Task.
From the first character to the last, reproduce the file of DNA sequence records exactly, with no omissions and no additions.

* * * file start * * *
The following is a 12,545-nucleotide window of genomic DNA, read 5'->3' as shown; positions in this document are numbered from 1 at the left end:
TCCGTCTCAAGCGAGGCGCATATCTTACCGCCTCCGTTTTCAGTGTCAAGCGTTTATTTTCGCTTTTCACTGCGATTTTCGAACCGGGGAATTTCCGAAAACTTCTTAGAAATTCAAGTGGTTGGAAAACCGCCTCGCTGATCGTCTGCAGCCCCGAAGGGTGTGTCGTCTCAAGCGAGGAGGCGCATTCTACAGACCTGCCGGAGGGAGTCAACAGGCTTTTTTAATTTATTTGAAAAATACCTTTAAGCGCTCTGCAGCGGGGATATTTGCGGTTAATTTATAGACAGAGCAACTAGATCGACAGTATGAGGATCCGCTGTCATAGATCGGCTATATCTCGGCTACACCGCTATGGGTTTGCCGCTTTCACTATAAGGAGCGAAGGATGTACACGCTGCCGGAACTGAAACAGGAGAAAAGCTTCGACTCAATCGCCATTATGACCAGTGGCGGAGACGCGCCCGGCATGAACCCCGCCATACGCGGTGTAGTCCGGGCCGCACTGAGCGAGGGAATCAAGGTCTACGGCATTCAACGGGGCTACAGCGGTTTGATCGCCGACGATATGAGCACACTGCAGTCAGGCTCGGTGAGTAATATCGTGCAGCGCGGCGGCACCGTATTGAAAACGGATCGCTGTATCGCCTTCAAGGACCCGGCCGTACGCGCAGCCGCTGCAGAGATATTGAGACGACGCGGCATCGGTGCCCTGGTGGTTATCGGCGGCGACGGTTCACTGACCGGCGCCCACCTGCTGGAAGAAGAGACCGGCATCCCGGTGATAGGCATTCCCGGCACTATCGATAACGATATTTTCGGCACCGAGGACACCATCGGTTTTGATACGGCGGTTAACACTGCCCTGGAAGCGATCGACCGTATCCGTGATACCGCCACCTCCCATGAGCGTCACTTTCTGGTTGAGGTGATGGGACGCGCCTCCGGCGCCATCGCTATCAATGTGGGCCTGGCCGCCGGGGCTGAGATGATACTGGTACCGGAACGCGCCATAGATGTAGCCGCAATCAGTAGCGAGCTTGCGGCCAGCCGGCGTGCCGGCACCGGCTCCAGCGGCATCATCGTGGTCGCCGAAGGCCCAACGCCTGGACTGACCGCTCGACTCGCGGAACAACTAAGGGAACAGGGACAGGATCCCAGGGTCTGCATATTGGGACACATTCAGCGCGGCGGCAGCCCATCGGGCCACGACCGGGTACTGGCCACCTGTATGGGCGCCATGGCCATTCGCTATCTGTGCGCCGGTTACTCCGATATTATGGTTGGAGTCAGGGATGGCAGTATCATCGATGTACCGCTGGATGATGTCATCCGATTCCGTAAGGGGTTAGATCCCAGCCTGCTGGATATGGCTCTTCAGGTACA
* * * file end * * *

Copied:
The following is a 12,545-nucleotide window of genomic DNA, read 5'->3' as shown; positions in this document are numbered from 1 at the left end:
TCCGTCTCAAGCGAGGCGCATATCTTACCGCCTCCGTTTTCAGTGTCAAGCGTTTATTTTCGCTTTTCACTGCGATTTTCGAACCGGGGAATTTCCGAAAACTTCTTAGAAATTCAAGTGGTTGGAAAACCGCCTCGCTGATCGTCTGCAGCCCCGAAGGGTGTGTCGTCTCAAGCGAGGAGGCGCATTCTACAGACCTGCCGGAGGGAGTCAACAGGCTTTTTTAATTTATTTGAAAAATACCTTTAAGCGCTCTGCAGCGGGGATATTTGCGGTTAATTTATAGACAGAGCAACTAGATCGACAGTATGAGGATCCGCTGTCATAGATCGGCTATATCTCGGCTACACCGCTATGGGTTTGCCGCTTTCACTATAAGGAGCGAAGGATGTACACGCTGCCGGAACTGAAACAGGAGAAAAGCTTCGACTCAATCGCCATTATGACCAGTGGCGGAGACGCGCCCGGCATGAACCCCGCCATACGCGGTGTAGTCCGGGCCGCACTGAGCGAGGGAATCAAGGTCTACGGCATTCAACGGGGCTACAGCGGTTTGATCGCCGACGATATGAGCACACTGCAGTCAGGCTCGGTGAGTAATATCGTGCAGCGCGGCGGCACCGTATTGAAAACGGATCGCTGTATCGCCTTCAAGGACCCGGCCGTACGCGCAGCCGCTGCAGAGATATTGAGACGACGCGGCATCGGTGCCCTGGTGGTTATCGGCGGCGACGGTTCACTGACCGGCGCCCACCTGCTGGAAGAAGAGACCGGCATCCCGGTGATAGGCATTCCCGGCACTATCGATAACGATATTTTCGGCACCGAGGACACCATCGGTTTTGATACGGCGGTTAACACTGCCCTGGAAGCGATCGACCGTATCCGTGATACCGCCACCTCCCATGAGCGTCACTTTCTGGTTGAGGTGATGGGACGCGCCTCCGGCGCCATCGCTATCAATGTGGGCCTGGCCGCCGGGGCTGAGATGATACTGGTACCGGAACGCGCCATAGATGTAGCCGCAATCAGTAGCGAGCTTGCGGCCAGCCGGCGTGCCGGCACCGGCTCCAGCGGCATCATCGTGGTCGCCGAAGGCCCAACGCCTGGACTGACCGCTCGACTCGCGGAACAACTAAGGGAACAGGGACAGGATCCCAGGGTCTGCATATTGGGACACATTCAGCGCGGCGGCAGCCCATCGGGCCACGACCGGGTACTGGCCACCTGTATGGGCGCCATGGCCATTCGCTATCTGTGCGCCGGTTACTCCGATATTATGGTTGGAGTCAGGGATGGCAGTATCATCGATGTACCGCTGGATGATGTCATCCGATTCCGTAAGGGGTTAGATCCCAGCCTGCTGGATATGGCTCTTCAGGTACA